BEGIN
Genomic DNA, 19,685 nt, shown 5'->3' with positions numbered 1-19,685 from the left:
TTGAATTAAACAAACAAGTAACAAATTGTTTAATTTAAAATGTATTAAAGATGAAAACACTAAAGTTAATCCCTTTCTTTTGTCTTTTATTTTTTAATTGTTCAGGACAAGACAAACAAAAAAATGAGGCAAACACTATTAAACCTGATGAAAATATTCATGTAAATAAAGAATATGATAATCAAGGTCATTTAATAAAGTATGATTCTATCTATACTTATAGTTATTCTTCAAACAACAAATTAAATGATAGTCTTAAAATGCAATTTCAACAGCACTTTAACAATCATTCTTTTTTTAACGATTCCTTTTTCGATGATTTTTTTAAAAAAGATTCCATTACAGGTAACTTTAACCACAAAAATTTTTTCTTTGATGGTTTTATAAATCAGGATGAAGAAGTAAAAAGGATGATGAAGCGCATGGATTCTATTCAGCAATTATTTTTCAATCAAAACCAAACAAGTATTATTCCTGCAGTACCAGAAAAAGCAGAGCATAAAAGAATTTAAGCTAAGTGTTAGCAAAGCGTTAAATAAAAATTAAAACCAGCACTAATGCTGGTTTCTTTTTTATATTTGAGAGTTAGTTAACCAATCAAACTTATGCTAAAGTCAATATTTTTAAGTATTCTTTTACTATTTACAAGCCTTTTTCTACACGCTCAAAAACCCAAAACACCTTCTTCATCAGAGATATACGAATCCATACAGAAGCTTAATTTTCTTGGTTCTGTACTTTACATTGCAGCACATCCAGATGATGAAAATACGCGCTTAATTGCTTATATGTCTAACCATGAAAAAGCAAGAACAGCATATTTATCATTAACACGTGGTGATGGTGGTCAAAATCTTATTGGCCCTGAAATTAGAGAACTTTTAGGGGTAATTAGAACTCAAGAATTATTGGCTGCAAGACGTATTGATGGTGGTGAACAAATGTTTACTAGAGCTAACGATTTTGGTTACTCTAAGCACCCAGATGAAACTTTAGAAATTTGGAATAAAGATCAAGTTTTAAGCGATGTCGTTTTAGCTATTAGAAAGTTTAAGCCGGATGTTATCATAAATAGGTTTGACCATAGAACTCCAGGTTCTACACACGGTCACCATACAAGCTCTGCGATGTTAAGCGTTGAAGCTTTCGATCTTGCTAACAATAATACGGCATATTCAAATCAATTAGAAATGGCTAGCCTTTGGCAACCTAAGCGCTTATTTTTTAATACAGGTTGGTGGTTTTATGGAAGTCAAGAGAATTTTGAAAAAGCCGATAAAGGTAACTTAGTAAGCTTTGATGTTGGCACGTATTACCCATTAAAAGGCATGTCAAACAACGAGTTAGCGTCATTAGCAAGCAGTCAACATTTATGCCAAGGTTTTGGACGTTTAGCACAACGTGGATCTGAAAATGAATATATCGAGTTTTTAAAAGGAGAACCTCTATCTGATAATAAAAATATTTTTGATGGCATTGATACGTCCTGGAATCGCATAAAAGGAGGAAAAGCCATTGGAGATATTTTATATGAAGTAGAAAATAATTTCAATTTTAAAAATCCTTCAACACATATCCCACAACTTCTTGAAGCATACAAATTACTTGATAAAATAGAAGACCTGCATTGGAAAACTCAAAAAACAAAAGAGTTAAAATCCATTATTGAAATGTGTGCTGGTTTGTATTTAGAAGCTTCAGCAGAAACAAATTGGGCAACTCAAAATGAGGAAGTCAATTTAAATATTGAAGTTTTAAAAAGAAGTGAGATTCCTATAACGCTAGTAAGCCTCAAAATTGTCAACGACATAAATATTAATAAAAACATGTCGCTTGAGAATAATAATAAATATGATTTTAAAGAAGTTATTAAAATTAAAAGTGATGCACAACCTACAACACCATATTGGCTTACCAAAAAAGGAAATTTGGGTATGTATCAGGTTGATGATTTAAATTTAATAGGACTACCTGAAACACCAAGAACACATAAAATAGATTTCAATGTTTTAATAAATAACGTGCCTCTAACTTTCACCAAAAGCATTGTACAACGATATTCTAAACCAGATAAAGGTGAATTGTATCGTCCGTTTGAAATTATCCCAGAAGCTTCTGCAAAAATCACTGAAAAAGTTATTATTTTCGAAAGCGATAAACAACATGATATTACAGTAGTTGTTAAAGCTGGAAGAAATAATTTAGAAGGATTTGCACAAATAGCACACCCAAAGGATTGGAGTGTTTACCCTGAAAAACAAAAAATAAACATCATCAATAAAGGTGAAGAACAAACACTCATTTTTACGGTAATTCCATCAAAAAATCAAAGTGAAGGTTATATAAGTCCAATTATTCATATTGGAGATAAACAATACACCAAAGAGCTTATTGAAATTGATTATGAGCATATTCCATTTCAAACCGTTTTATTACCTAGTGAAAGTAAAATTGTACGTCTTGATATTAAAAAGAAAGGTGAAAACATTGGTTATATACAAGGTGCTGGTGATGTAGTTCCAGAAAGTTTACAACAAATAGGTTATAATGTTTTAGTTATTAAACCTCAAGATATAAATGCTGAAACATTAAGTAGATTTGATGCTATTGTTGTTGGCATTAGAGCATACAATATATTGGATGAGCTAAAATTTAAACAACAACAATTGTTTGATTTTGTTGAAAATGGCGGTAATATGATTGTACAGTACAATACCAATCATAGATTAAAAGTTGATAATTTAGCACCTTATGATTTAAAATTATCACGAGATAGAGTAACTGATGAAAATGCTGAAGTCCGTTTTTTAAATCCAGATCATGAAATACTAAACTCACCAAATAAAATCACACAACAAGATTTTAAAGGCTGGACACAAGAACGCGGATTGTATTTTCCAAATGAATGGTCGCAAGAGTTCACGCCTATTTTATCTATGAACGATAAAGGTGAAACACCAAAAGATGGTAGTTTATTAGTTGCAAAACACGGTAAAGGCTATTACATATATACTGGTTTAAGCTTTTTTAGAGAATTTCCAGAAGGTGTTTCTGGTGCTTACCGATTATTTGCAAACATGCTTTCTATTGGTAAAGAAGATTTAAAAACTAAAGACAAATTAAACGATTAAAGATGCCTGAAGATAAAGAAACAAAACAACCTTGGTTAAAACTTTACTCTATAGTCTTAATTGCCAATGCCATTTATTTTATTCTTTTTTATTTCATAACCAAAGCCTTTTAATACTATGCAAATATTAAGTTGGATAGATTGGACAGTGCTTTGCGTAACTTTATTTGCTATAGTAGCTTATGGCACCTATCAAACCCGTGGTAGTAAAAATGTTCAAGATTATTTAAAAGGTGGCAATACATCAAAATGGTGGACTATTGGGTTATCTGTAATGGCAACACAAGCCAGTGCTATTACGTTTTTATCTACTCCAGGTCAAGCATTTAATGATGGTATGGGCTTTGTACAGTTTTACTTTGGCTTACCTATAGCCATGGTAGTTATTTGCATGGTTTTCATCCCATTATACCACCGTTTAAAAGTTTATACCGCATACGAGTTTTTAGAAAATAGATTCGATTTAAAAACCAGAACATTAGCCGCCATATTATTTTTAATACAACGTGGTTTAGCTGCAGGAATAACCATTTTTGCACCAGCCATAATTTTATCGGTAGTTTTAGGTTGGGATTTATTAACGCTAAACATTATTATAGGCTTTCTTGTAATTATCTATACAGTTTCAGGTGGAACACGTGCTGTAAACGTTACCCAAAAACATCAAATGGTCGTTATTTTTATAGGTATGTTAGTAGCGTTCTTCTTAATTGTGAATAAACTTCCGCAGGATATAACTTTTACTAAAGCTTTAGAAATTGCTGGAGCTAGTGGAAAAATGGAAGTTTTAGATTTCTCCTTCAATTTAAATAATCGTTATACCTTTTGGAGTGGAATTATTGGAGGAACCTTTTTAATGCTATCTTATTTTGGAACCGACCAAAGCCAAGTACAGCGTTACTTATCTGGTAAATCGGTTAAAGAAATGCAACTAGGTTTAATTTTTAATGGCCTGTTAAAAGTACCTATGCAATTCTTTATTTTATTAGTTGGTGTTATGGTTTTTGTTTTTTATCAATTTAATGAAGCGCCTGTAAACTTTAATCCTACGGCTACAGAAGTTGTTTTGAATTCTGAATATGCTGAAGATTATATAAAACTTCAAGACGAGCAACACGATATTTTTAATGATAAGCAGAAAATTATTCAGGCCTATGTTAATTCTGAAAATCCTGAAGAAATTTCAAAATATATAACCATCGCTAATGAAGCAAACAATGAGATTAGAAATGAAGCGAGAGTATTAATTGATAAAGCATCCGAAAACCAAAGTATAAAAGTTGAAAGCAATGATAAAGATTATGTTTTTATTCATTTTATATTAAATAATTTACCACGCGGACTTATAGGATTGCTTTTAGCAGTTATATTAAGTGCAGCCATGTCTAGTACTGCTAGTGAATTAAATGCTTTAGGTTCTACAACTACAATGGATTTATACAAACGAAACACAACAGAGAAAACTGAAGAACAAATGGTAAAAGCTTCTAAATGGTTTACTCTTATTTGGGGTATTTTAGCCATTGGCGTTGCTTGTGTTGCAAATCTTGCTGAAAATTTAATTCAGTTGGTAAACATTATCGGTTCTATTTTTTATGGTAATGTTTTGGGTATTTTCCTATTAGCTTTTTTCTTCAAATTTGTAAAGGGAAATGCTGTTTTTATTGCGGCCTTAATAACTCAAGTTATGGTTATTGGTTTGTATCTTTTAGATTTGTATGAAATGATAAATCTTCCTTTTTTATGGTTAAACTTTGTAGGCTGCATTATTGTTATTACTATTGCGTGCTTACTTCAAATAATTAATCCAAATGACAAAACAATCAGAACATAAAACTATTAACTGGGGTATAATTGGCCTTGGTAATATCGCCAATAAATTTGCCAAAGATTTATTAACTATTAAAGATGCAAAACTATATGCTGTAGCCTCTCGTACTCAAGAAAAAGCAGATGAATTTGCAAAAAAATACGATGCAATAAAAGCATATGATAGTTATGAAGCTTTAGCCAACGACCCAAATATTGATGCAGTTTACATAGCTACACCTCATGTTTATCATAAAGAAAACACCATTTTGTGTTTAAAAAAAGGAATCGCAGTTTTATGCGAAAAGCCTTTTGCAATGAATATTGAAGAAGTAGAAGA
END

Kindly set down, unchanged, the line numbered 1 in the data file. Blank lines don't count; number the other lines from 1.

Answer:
Genomic DNA, 19,685 nt, shown 5'->3' with positions numbered 1-19,685 from the left: